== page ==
If you’re like me, you like to know you’re getting a good deal, or, better yes, the BEST deal! Many times, we’re using a bank that’s not giving us the best deal… maybe it’s time for a new bank! Here are my ten tips on choosing a new bank…
1. Decide What You Need
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Are you looking for a straight-forward personal checking account, or do you have some extra cash you want to invest in a CD? Decide ahead of time what you need from a new bank, so you know which questions to ask. Some banks have better interest rates on CDs than others, but those same banks might have more fees for simple account transactions. Knowing what you need, and how to plan to bank, will help you choose the right bank.
2. Check Rates
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Whenever you finance any large purchase, or even get a new credit card, your own bank is a great place to start. So when you’re opening a new account, it’s the perfect time to find out what their interest rates are like. These do change over time, but it will at least give you something of an idea.
3. Check Special Offers
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Some banks and credit unions offer one-time incentives for opening a new account, like $50 cash or a new MP3 player. Find out which banks have special offers running, and consider these when you’re choosing your new bank.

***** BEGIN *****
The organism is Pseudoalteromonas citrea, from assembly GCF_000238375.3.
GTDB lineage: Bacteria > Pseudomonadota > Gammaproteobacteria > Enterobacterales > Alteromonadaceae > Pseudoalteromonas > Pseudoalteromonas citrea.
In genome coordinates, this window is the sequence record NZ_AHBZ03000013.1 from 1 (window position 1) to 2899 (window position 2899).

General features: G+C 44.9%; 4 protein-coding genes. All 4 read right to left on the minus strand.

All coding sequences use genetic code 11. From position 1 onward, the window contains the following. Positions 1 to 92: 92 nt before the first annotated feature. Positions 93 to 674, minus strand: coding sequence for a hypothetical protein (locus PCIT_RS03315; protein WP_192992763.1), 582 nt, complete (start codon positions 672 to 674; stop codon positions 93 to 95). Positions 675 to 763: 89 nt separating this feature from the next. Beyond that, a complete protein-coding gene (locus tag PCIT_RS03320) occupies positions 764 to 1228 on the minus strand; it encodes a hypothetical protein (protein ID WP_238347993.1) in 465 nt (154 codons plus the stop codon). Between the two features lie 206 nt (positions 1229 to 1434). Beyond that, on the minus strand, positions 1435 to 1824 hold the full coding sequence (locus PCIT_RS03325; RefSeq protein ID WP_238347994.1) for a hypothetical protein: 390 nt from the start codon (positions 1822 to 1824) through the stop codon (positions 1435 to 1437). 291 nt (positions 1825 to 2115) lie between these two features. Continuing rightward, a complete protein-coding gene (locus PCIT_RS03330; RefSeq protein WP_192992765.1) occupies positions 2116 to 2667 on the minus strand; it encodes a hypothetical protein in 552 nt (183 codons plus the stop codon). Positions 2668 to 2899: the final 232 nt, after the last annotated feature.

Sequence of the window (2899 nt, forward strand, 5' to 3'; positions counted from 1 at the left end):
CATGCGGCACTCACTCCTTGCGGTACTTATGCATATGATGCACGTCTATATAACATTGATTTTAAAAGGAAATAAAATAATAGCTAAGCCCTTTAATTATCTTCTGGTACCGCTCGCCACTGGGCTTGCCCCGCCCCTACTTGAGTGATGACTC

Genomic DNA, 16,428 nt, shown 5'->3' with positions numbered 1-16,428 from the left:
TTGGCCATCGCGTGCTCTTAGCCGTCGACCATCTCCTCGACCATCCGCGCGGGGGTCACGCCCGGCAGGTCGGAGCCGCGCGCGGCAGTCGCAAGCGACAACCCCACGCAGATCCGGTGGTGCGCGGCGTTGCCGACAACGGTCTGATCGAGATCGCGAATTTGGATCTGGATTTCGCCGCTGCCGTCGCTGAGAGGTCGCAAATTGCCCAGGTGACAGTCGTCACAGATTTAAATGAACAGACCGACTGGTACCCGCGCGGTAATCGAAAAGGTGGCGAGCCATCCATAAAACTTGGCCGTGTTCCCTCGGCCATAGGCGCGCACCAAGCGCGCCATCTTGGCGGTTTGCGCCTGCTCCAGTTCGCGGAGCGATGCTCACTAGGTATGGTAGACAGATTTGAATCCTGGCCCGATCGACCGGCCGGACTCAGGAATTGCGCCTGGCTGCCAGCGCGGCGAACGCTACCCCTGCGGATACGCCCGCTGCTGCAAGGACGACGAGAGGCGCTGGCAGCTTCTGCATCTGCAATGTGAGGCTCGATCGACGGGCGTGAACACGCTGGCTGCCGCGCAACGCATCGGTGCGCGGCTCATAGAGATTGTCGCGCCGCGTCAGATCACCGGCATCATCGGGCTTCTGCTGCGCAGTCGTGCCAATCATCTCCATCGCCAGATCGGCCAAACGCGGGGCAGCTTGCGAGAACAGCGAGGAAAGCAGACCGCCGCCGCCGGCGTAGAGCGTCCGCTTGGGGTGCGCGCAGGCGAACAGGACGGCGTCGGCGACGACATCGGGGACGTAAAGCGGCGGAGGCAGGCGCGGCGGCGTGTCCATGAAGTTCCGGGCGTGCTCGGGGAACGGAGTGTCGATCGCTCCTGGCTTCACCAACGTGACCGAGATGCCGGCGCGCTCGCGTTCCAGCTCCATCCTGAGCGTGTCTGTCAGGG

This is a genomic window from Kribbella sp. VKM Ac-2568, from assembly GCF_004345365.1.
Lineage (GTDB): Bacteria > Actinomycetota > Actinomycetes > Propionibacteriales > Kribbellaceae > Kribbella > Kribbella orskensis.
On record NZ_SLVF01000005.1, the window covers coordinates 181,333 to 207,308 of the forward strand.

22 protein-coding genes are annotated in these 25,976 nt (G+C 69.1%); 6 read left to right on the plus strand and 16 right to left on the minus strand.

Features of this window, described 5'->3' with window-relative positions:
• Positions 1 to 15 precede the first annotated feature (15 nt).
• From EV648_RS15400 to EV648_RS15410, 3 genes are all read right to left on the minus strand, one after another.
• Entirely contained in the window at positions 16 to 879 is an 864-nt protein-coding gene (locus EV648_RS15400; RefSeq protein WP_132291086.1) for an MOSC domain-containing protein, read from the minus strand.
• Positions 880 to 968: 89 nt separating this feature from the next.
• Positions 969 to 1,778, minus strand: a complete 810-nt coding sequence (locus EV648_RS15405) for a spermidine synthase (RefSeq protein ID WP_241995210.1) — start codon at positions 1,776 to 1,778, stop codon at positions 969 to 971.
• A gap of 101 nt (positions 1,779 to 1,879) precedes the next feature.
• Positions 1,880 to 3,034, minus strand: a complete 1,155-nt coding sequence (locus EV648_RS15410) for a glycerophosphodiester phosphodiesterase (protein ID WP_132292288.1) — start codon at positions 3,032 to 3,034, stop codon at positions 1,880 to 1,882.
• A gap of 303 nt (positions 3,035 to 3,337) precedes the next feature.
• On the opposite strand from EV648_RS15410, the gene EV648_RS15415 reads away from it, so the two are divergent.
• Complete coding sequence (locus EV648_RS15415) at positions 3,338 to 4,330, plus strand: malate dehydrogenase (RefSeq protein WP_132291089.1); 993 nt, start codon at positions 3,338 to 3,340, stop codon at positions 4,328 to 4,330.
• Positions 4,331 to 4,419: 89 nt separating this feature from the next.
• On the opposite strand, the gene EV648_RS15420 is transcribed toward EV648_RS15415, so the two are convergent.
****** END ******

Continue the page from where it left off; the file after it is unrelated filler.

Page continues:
4. Ask around
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Most people either love or loathe their bank, so it’s a good idea to find out how your friends and relatives feel about theirs. Chances are, too, that if someone refers you, and you do open a new account, both of you get a cash referral bonus. Sweet!
5. Check Ratings (FDIC)
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Before you open an account at a new bank or credit union, make sure they’re insured with the FDIC for at least the amount you plan to deposit. Most banks display the FDIC logo, but if you’re not sure, you can either ask the bank, or visit fdic.gov.
6. Check Hours/locations
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If you’re going to be using this new bank for a checking or savings account, make sure they have branches and ATMs near you. Also, make sure their branch and drive0through hours are convenient for you. Some banks are open seven days a week, with extended hours, but some are still old-school, open Monday through Friday from 9 a.m. to 5 p.m.
7. Start Local
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Years ago, when U.S. banks were de-regulated, pundits predicted that there would soon be only two banks — Bank of America and Chase. While it might seem that that’s really the case, chances are, there are smaller, local banks that might be better suited to your own needs. There are regional banks, state banks, and even just small, local credit unions. Do a little digging and see which is best for you.
Now that you know how to choose and bank, and what to look for, it should be easy to find exactly the right financial institution to handle all of your needs! How did you choose your bank? Please let me know!
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